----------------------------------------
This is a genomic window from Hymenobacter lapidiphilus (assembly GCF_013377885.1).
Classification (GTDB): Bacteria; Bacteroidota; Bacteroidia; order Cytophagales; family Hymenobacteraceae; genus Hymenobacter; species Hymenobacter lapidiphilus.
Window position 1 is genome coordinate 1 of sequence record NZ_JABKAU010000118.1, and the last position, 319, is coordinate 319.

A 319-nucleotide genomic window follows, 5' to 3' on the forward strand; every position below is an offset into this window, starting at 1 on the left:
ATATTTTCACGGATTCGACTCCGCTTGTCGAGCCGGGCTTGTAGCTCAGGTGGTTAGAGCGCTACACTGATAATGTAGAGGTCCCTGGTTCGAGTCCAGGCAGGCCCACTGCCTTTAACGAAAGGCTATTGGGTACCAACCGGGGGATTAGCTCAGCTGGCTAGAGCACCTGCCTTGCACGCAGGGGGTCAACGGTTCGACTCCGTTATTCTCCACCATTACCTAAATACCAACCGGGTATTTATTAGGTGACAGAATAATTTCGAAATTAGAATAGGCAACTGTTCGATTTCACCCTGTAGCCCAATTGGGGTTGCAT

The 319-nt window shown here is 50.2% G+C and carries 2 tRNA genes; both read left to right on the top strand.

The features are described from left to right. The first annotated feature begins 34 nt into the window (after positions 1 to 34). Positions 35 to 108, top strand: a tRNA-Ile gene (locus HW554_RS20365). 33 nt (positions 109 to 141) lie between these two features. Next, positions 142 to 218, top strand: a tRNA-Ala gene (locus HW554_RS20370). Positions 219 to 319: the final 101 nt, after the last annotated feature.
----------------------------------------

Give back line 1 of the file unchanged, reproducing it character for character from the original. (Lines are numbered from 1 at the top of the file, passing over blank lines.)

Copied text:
This is a genomic window from Hymenobacter lapidiphilus (assembly GCF_013377885.1).